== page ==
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    Mepco and CIT are just average colleges, CIT is a govt college with avg ratings and the tuition fee is low so you need good cut off to get the admission.
     
  13. Apollyon

    Apollyon Führer Senior Member

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    :rage: ....but then i just laughed on your stupidity :lol:

    :wat:

    :rofl::rofl:
     
  14. Mad Indian

    Mad Indian Proud Bigot Veteran Member Senior Member

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    its not actually resistance , its just laziness on our part. Even top colleges dont practice spoken english. But the medium of education is uniform Everywhere in TN, is your native language English;);)


    But language has no correlation with the quality of education or the talent of the graduates.
     
  15. pmaitra

    pmaitra Moderator Moderator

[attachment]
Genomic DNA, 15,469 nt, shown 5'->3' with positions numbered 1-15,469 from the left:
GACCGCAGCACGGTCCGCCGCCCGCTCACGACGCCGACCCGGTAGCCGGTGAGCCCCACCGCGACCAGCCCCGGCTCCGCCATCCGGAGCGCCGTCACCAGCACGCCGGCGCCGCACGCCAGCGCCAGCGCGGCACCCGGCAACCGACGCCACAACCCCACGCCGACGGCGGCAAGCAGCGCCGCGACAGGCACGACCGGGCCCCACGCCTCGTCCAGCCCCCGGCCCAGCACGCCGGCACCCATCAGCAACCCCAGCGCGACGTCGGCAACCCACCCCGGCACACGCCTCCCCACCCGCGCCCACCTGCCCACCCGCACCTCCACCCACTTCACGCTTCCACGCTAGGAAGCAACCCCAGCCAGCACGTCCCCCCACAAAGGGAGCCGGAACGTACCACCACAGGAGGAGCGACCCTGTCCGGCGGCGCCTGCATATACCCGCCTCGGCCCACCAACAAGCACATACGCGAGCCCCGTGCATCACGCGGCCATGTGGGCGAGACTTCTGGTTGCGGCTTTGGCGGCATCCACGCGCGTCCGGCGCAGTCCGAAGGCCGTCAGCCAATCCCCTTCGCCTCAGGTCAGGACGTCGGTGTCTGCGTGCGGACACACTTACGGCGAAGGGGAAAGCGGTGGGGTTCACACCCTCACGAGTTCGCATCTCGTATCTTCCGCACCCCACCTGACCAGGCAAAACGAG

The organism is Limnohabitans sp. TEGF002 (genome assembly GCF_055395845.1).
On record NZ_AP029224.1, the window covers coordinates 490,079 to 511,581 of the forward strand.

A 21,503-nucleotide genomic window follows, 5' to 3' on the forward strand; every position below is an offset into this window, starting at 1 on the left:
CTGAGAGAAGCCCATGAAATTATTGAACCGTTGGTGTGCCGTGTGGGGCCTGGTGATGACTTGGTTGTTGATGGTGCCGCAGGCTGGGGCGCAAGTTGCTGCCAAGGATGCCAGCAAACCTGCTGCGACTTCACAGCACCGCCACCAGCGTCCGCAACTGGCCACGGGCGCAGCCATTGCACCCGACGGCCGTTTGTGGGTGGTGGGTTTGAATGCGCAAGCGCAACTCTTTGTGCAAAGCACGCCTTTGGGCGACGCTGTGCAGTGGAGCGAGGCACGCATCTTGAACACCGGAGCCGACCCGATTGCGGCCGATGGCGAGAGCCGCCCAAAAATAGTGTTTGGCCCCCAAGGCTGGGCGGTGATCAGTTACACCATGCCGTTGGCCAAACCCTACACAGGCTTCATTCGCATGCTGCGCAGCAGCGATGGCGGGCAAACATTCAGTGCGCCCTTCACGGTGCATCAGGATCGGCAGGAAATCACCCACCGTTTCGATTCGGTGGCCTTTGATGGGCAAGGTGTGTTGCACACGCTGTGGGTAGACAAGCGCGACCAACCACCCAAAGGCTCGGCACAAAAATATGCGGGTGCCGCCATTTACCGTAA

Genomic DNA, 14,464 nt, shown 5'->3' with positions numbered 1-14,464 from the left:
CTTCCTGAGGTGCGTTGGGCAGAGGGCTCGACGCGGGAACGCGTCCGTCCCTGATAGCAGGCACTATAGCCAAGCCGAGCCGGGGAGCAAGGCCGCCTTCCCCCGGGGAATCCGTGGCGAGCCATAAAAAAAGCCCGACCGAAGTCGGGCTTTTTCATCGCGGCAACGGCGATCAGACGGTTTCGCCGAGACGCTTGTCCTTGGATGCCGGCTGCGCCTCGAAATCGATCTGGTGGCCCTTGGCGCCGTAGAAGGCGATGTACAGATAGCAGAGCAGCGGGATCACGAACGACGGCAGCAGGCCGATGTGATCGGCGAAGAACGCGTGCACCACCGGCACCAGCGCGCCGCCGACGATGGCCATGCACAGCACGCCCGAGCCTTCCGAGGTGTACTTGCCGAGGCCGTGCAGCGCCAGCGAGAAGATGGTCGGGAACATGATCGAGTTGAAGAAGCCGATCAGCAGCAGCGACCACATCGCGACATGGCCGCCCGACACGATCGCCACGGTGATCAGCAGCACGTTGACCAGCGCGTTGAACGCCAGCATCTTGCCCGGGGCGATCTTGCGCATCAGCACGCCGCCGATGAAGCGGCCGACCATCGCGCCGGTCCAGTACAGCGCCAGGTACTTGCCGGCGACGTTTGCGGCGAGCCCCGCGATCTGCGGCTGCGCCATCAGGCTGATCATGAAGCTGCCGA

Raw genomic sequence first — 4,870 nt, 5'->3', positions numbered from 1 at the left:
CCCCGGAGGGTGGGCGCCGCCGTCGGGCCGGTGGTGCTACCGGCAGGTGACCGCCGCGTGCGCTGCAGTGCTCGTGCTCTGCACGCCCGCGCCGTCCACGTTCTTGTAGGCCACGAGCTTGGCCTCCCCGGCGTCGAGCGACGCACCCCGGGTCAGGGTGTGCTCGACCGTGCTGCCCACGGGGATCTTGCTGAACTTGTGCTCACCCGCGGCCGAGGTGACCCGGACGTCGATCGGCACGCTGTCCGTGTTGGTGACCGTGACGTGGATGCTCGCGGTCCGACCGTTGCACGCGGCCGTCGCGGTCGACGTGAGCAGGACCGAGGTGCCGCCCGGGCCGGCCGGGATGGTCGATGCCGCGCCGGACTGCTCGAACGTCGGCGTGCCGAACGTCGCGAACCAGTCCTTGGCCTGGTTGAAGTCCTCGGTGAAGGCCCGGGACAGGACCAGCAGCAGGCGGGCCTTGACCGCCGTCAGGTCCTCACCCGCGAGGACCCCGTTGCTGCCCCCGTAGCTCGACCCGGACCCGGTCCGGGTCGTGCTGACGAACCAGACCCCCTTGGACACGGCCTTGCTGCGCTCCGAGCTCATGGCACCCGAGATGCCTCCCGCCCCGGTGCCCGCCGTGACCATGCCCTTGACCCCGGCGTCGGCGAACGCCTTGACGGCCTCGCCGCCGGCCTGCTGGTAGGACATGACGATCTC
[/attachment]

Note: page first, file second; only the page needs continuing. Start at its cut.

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    Not quite sure if a resistance exists. Even spoken Tamil actually uses quite a generous amount of English vocabulary. This is something only Tamils can answer better.
     
  16. Mad Indian

    Mad Indian Proud Bigot Veteran Member Senior Member

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    what the f does language has to do with engineering skills? Do they have to learn telugu or punjabi to be good engineers:frusty::frusty::frusty:



    @Dk...
    Ceg is the top most college in Anna univ. And CIT is still a very good college when compared with the 100+ stupid engg colleges in my states which have sprung up recently , you need 198/200 cut off to get in there and you get near total placement there.
     
  17. nitesh

    nitesh Mob Control Manager Stars and Ambassadors

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    TN used to be, and still is leading in terms of education. Sad to see such stats coming
     
  18. nitesh

    nitesh Mob Control Manager Stars and Ambassadors

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    You are missing the point P2 is trying to make mate, he is specifically pointing towards the heavy accent with which people speak English.